Simplistic design is good design. Honest design is good design. Stripped design to its most basic form is good design. Mjölk is a Canadian-based design shop with deeply-rooted Scandinavian design sensibilities. John Baker, one-half of the company, was kind enough to tell us about his growing business, the unique name of it, and a possible print publication geared around the brand that is growing.
A&H: Why did you and your partner decide to name your company Mjölk?
John Baker: The first time we visited Sweden we were very attracted to the excellent design of very ordinary things. One image that stuck in our minds was the beautiful packaging for Arla milk cartons, with their red cow, minimalist red bars, and of course “Mjolk” written across the middle. Such a brilliant example of design in the fridges of all the homes in Sweden, it is such a lovely thought.
A&H: Where does the majority of the company’s design inspiration stem from?
JB: A lot of it is rooted in mid-century Danish modernism, as it was the movement that made us first fall in love with Scandinavian design. Having said that the showroom itself has a very Japanese sensibility, including sliding shoji-like doors, and handmade wood displays.
A&H: Being a Scandinavian design company, what differentiates Northern European design from Canadian design where the shop happens to be located?
JB: I don’t really think there is a consistent Canadian design identity; I would actually make the argument that Canadian design, if there is such a thing, would resemble Scandinavian design. Living in a fairly new country steeped in multi-culture, it is hard to find consistency in the Canadian experience. The one thing that remains constant for us here is our landscape, the very thing that was the inspiration for all of the work by Canadian painters “The Group of Seven,” the purist interpretation of Canada, and of the strong vast landscape it has. If you look at the design and architecture found in Scandinavia, many of it is informed by nature and landscape. With a nearly identical landscape here, one could make the assumption that had we not suffered colonialism we would all be living in bright pale wood homes, rather than dark British Victorians.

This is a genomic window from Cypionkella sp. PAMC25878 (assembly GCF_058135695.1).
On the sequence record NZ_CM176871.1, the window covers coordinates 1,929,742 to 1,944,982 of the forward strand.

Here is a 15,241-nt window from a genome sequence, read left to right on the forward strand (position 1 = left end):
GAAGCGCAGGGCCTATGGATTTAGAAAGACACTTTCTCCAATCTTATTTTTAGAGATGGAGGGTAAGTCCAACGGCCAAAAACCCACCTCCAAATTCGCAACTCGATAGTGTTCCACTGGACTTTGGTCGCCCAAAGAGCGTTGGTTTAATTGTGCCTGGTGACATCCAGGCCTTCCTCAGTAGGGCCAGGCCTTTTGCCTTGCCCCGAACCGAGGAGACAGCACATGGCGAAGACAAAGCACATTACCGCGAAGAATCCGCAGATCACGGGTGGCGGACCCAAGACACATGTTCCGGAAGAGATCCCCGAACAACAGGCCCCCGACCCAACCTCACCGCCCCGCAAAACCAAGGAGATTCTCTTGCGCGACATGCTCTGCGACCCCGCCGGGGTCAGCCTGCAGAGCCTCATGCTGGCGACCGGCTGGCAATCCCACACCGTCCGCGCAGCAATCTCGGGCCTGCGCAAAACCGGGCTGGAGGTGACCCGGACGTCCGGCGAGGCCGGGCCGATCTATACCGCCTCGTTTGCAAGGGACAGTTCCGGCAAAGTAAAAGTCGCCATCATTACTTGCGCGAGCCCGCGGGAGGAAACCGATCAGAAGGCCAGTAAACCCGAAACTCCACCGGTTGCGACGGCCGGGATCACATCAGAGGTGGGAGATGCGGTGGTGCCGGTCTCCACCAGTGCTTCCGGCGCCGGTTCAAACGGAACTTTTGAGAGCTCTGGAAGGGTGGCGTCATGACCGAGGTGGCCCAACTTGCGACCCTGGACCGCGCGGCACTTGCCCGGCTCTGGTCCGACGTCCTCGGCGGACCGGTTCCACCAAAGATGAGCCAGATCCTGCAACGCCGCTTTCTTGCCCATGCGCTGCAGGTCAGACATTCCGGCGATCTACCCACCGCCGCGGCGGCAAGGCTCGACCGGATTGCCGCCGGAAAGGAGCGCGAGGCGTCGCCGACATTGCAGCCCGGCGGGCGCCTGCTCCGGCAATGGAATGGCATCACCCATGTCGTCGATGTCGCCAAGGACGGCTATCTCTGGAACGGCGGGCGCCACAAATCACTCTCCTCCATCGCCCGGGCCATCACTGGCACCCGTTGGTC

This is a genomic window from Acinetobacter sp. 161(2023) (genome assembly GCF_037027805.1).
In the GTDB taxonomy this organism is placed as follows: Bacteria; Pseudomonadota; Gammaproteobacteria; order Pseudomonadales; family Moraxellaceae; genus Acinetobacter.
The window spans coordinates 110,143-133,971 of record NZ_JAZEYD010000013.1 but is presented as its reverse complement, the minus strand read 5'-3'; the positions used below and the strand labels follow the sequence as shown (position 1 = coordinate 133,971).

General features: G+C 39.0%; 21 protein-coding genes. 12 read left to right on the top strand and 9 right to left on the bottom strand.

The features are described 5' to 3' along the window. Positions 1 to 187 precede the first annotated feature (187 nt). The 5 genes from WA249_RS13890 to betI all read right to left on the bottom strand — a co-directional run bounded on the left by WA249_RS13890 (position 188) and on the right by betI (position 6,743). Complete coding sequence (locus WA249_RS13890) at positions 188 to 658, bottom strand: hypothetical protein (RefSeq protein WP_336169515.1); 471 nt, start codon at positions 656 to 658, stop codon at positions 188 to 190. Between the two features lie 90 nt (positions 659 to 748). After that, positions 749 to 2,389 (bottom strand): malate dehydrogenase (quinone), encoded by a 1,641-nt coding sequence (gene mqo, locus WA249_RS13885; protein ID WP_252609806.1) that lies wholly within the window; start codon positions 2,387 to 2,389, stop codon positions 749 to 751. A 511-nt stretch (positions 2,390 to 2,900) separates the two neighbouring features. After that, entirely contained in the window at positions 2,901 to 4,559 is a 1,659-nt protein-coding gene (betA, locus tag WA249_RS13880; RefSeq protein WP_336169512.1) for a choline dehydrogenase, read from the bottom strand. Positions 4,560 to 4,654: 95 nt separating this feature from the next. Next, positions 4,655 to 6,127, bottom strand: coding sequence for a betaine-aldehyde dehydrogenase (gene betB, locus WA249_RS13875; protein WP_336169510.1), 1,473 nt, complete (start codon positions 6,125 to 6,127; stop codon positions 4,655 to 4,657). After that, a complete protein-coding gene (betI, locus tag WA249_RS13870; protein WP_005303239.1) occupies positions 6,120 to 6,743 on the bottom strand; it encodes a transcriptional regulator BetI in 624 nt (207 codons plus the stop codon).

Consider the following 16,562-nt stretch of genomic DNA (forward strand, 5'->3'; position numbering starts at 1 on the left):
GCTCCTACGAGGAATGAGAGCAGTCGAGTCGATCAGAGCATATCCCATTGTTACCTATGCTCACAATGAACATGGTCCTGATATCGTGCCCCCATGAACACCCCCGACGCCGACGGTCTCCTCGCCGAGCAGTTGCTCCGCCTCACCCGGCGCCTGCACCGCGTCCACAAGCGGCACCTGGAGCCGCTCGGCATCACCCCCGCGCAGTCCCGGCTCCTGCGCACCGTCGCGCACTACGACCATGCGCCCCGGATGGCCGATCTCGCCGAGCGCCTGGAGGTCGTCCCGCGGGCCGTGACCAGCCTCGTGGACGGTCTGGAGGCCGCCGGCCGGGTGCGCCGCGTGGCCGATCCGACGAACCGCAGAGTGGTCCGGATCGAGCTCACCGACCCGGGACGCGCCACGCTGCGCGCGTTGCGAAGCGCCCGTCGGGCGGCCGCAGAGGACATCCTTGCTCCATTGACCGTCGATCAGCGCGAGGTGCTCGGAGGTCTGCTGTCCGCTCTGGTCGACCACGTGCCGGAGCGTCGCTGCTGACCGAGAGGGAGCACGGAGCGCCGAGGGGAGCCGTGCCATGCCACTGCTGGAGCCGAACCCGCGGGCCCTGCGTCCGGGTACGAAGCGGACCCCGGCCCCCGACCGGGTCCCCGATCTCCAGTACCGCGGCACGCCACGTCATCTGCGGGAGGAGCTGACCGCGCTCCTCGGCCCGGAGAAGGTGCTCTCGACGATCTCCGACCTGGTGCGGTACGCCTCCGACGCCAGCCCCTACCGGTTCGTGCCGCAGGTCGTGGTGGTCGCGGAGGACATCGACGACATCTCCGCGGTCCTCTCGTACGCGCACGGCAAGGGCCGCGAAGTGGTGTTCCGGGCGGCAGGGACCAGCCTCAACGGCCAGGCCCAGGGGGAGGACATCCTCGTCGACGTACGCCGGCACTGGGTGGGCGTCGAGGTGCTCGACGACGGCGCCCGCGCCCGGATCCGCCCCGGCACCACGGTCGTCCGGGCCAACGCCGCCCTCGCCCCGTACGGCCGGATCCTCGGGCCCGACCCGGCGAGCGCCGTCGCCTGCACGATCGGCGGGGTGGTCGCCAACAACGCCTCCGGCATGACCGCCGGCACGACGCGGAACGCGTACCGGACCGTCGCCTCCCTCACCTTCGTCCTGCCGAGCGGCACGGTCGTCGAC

JB: We launched the first volume of Mjölk in late June, and it is currently being sold at Pot and Pantry in San Francisco. We’re really excited about making these little magazines, it’s something we have both been interested in before the store but it took opening the store to actually have the vessel to sell the book in.
A&H: Is there a specific standard you and your partner look for in a product to be stocked in the shop?
JB: I think we are always looking for something with a good functionality and a nice sensibility. I think most of our items always have a handcrafted element to them, even if they look very modern and minimalist there is always a soul to the piece.
A&H: What are some of the principles of the business?
JB: We simply want to sell items that we feel good about people spending their hard-earned money on—knowing that they will have something that will last, and enjoy for years. We hope that customers also come to the store and don’t need to ask whether or not the product is made well, or if it works. Just a safe place where anything you pick up has our full approval.
A&H: What country do you feel is driving innovation in the field of design?
JB: It’s a hard question to answer, because I think the only design we really need at the moment is good city planning. So to that I think we have to take a good look at places like Copenhagen and Helsinki—places that make it safer for cyclists, create pedestrian-only streets, and invest in public transit systems that ease driving congestion during rush hour.
A&H: What Mjölk product do you think everyone needs in their homes?
JB: To think of something really universal and versatile I think everyone should own a pair of Sori Yanagi stainless tongs. They are the nicest tongs I have ever seen and are perfect for cooking with. They are also very beautiful and nice enough for serving salad with.
A&H: What does the future look like for Mjölk?
JB: I think it is filled with more books, more exhibitions, and maybe an in-house collection one day!